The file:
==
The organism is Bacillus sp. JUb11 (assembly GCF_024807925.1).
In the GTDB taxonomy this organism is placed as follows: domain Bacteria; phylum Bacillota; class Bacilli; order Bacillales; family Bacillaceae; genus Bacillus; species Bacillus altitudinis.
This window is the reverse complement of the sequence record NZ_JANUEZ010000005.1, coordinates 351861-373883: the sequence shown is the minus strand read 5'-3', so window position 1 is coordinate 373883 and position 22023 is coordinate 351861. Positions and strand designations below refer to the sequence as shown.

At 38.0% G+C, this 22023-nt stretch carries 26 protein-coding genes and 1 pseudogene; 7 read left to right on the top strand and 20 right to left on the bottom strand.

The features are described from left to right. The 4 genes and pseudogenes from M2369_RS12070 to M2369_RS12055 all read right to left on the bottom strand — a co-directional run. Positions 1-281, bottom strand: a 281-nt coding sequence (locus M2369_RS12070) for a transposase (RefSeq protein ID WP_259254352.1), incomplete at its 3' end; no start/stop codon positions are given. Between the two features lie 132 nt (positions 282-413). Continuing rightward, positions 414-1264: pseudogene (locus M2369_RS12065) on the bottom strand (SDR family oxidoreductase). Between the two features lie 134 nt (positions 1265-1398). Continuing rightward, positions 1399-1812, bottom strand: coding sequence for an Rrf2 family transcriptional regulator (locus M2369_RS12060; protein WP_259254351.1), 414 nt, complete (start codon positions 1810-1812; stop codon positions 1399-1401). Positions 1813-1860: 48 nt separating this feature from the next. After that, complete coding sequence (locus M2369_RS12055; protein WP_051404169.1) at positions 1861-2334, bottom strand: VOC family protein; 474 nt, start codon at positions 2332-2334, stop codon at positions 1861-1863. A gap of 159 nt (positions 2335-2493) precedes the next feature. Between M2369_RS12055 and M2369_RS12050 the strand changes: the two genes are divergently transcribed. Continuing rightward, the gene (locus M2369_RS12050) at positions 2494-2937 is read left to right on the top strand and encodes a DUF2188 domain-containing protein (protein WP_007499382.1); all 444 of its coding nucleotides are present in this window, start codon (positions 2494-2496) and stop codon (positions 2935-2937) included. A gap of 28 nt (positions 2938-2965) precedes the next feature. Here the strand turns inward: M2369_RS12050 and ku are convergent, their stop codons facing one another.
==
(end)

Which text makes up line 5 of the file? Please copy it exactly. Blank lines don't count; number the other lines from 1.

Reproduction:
The features are described from left to right. The 4 genes and pseudogenes from M2369_RS12070 to M2369_RS12055 all read right to left on the bottom strand — a co-directional run. Positions 1-281, bottom strand: a 281-nt coding sequence (locus M2369_RS12070) for a transposase (RefSeq protein ID WP_259254352.1), incomplete at its 3' end; no start/stop codon positions are given. Between the two features lie 132 nt (positions 282-413). Continuing rightward, positions 414-1264: pseudogene (locus M2369_RS12065) on the bottom strand (SDR family oxidoreductase). Between the two features lie 134 nt (positions 1265-1398). Continuing rightward, positions 1399-1812, bottom strand: coding sequence for an Rrf2 family transcriptional regulator (locus M2369_RS12060; protein WP_259254351.1), 414 nt, complete (start codon positions 1810-1812; stop codon positions 1399-1401). Positions 1813-1860: 48 nt separating this feature from the next. After that, complete coding sequence (locus M2369_RS12055; protein WP_051404169.1) at positions 1861-2334, bottom strand: VOC family protein; 474 nt, start codon at positions 2332-2334, stop codon at positions 1861-1863. A gap of 159 nt (positions 2335-2493) precedes the next feature. Between M2369_RS12055 and M2369_RS12050 the strand changes: the two genes are divergently transcribed. Continuing rightward, the gene (locus M2369_RS12050) at positions 2494-2937 is read left to right on the top strand and encodes a DUF2188 domain-containing protein (protein WP_007499382.1); all 444 of its coding nucleotides are present in this window, start codon (positions 2494-2496) and stop codon (positions 2935-2937) included. A gap of 28 nt (positions 2938-2965) precedes the next feature. Here the strand turns inward: M2369_RS12050 and ku are convergent, their stop codons facing one another.